The H-1B visa program has been important for a number of employers in Georgia, especially those dealing with science and technology. This program allows companies to sponsor highly skilled foreign workers in specific skilled occupations, including many graduates of advanced degree programs at American universities. Despite the extensive requirements of the program and its restriction to highly skilled workers with unique skills, many companies have seen an increasing number of H-1B visa application denials in recent years, raising concerns about the future of the program.
In one case, a federal judge overturned U.S. Citizenship and Immigration Services (USCIS)’ denial of such a petition, filed by a technology company seeking to sponsor a skilled engineer with experience in computer-aided design and mechanical engineering. While the employee they sponsored had a master’s degree in mechanical engineering, the company wrote in their petition that another type of engineering degree may also be suitable for the position. USCIS relied on this language to deny the H-1B visa petition, arguing that if people with multiple degrees could do the job, it would not qualify as a “specialty occupation,” despite the high degree of specific skills required.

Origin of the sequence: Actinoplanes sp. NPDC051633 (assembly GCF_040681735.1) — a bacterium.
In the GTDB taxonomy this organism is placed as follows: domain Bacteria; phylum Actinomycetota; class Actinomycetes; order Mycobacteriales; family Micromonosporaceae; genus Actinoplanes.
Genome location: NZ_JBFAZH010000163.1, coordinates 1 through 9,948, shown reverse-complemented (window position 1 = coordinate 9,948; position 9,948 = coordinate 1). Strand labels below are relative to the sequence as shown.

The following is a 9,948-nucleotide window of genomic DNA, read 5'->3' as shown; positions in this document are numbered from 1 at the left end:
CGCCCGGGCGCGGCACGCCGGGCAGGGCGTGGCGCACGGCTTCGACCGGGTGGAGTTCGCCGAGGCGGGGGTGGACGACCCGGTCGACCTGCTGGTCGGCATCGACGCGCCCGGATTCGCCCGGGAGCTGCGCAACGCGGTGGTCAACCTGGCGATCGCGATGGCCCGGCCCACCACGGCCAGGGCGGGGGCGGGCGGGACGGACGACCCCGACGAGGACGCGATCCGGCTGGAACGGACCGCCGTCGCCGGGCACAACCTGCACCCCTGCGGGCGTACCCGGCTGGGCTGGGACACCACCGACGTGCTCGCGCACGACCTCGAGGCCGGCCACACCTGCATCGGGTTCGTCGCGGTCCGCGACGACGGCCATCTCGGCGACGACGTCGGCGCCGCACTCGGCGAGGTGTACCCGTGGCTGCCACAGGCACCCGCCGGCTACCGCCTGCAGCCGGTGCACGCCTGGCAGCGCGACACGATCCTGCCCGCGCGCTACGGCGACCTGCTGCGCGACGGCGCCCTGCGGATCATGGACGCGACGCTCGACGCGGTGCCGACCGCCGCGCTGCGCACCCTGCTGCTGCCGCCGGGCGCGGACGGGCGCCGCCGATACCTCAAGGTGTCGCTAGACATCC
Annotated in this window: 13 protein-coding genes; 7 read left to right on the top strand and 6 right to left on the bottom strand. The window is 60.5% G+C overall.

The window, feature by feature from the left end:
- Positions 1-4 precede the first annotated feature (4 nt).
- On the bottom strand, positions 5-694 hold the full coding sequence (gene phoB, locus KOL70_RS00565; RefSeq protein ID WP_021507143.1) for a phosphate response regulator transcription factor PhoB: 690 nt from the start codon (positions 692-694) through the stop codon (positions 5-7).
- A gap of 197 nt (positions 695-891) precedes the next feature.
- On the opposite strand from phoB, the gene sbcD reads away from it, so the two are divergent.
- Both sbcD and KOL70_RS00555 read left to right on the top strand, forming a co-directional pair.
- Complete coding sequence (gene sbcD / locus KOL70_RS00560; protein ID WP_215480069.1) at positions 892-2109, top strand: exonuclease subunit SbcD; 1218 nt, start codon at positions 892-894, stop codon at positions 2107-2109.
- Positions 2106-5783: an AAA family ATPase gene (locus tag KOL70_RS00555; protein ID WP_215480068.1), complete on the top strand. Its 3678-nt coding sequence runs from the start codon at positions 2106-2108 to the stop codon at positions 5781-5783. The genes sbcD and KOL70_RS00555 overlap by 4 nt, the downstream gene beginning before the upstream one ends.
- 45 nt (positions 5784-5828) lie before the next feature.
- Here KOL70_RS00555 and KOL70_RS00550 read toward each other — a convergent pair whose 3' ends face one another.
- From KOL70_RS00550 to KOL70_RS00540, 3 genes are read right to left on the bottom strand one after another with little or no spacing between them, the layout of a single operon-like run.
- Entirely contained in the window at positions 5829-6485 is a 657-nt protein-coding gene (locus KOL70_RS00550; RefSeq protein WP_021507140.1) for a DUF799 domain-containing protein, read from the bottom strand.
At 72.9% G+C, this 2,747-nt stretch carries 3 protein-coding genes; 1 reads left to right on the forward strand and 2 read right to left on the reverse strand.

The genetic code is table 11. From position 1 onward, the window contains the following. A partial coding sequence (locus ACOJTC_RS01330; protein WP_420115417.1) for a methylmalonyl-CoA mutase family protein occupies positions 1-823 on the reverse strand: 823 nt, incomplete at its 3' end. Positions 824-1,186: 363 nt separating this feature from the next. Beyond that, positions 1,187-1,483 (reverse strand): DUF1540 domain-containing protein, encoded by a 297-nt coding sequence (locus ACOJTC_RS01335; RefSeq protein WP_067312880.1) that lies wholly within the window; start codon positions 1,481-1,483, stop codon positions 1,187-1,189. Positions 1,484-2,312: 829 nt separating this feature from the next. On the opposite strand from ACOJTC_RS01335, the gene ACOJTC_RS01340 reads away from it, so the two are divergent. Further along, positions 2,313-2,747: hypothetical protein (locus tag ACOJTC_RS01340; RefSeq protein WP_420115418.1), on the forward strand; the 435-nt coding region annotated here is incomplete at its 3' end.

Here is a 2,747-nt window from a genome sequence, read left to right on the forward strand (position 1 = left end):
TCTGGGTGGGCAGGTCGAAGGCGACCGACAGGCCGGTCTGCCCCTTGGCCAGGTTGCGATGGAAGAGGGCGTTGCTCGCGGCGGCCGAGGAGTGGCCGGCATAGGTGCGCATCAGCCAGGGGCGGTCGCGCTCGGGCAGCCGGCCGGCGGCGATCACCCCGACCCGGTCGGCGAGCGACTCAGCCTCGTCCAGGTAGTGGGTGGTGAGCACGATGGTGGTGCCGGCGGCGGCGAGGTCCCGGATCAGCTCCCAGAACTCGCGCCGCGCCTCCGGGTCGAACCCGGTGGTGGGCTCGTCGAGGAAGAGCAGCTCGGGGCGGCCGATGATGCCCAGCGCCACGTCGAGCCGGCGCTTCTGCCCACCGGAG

After USCIS dismissed its expert reports and other evidence, the company challenged the denial in court. The judge sided with the employer and said that the court did not have to show deference to USCIS about its interpretation of the rule. With extensive documentation of previous rulings and decisions, the judgment noted that “specialty occupation” did not mean that graduates with only one type of degree could do the job, especially since engineering was itself a specialty.
Many employers may be worried about navigating the bureaucracy of the immigration system, especially given the changes in U.S. immigration law. An immigration attorney may provide advice on H-1B visas and other aspects of employment immigration.